# Powerball Nears Best EV (Updated)

This is a quick post that is the exact same as the Mega Millions post I did. I break down the Powerball odds, use some sales data, and look at the EV over various jackpots.

The quick takeaway, as the Powerball is up to \$450 million for Wednesday, is that either this drawing (or the next if no one wins) is as near to the possible expected value for this lottery. The other takeaway? Don’t buy lottery tickets!

UPDATE: Going back I found an error in my code. I’ll update it at some point, but for now, take it with a grain of salt (except the historical data part, that part was fine).

# Computational Methods for Games 2: Markov Chains

In many games, tabletop or otherwise, there are a series of positions, board states, or other features that occur in some kind of order. In monopoly, for example, you travel in a circle. Each property is a ‘state’ that your piece (battleship!) can be in. In something like Candyland, Chutes and Ladders, or Mr. Bacon’s Big Adventure, there is a goal state to reach, and you do things (roll die, draw cards, etc.) to try to get there.

What makes these more complicated than say, just figuring the combined probability of rolling a certain sum for many die, is that the game states branch. Branching just means that you can reach more than 1 state after your current one. Markov Chains are a powerful tool for analyzing a game’s progress through it states, and this post will show you an example of that, using the game Betrayal at House on the Hill.

# Zombie Dice Strategy Evaluation

In the last post, we took a quick look at the basics of Monte Carlo simulation, and used a simple simulation to get the probabilities of various outcomes in the first roll of Zombie Dice. In this post, we’ll extend our simulation to play turns for us, based on a strategy that we can define. We’ll try several different strategies of varying complexities and see how well we do!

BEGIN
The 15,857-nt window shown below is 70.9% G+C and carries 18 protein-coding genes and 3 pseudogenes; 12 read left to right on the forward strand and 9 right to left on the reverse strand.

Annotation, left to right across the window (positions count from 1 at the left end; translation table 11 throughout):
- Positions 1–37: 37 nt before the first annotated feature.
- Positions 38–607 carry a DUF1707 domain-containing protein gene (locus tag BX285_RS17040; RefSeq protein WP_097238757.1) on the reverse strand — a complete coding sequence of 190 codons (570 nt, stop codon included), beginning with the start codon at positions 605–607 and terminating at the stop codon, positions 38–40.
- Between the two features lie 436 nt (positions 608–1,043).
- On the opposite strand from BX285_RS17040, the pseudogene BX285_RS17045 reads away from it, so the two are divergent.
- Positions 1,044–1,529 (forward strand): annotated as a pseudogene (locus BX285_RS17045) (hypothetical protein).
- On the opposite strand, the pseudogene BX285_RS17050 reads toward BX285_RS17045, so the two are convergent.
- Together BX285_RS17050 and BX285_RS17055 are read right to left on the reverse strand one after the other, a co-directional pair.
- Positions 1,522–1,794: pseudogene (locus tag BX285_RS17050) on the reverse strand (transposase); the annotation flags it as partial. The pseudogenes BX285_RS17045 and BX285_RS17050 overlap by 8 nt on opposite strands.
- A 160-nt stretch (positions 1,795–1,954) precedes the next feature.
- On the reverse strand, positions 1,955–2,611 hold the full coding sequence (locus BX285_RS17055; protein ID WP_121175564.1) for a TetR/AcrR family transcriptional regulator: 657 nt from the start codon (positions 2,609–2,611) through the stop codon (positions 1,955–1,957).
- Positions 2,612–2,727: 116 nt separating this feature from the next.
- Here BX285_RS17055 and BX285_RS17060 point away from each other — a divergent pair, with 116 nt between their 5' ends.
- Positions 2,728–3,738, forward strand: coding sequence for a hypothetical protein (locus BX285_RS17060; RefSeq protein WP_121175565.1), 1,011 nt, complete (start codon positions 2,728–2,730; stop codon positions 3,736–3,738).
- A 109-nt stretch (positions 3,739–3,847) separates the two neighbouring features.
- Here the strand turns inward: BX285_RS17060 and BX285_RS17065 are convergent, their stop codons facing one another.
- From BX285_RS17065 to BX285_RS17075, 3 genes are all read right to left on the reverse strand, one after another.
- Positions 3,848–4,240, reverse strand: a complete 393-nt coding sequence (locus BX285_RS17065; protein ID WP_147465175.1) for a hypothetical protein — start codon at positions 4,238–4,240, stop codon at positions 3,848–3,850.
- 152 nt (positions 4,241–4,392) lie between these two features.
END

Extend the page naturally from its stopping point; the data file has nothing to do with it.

# Computational Methods for Tabletop Games 1: Zombie Dice and Monte Carlo Simulation

Many board and tabletop games rely on the randomness of dice rolls (or card order) to create uncertainty in the game. This will lead many frustrated players to ask “What are the odds of that happening?”. Catan is a good example of this, as a run of not getting any of your numbers will quickly lead to frustration! Catan’s odds are easy to calculate, though. The die rolls are independent from one turn to the next, and the state space of outcomes never changes.

When the games get more complex, the odds may not be possible to compute analytically, or they may just be complicated to compute by hand. Zombie Dice is an example of just such a game. Zombie dice has many stages within a turn, and while each stage is analytically calculable, the overall odds of getting some number of brains is dependent on the player’s strategy. Using a general method called Monte Carlo Simulation, we can easily play thousands of turns and calculate odds, all without needing more than a simple random number generator.